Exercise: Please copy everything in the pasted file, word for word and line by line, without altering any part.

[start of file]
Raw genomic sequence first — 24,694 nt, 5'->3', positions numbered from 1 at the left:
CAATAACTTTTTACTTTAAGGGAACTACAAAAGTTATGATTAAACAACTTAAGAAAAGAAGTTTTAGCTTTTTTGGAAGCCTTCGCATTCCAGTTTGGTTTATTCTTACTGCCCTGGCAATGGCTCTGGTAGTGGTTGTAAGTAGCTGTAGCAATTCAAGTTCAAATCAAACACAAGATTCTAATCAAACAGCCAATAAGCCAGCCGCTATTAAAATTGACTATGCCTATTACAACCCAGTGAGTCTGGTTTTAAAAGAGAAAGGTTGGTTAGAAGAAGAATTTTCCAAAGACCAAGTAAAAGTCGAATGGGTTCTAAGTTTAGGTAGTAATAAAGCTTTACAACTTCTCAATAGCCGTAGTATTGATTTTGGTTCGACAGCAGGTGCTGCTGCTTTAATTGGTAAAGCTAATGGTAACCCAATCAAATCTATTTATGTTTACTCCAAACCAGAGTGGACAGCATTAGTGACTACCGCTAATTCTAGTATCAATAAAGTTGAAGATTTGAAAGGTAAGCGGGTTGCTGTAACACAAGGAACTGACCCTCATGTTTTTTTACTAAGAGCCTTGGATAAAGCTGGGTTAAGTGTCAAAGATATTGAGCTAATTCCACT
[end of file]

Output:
Raw genomic sequence first — 24,694 nt, 5'->3', positions numbered from 1 at the left:
CAATAACTTTTTACTTTAAGGGAACTACAAAAGTTATGATTAAACAACTTAAGAAAAGAAGTTTTAGCTTTTTTGGAAGCCTTCGCATTCCAGTTTGGTTTATTCTTACTGCCCTGGCAATGGCTCTGGTAGTGGTTGTAAGTAGCTGTAGCAATTCAAGTTCAAATCAAACACAAGATTCTAATCAAACAGCCAATAAGCCAGCCGCTATTAAAATTGACTATGCCTATTACAACCCAGTGAGTCTGGTTTTAAAAGAGAAAGGTTGGTTAGAAGAAGAATTTTCCAAAGACCAAGTAAAAGTCGAATGGGTTCTAAGTTTAGGTAGTAATAAAGCTTTACAACTTCTCAATAGCCGTAGTATTGATTTTGGTTCGACAGCAGGTGCTGCTGCTTTAATTGGTAAAGCTAATGGTAACCCAATCAAATCTATTTATGTTTACTCCAAACCAGAGTGGACAGCATTAGTGACTACCGCTAATTCTAGTATCAATAAAGTTGAAGATTTGAAAGGTAAGCGGGTTGCTGTAACACAAGGAACTGACCCTCATGTTTTTTTACTAAGAGCCTTGGATAAAGCTGGGTTAAGTGTCAAAGATATTGAGCTAATTCCACT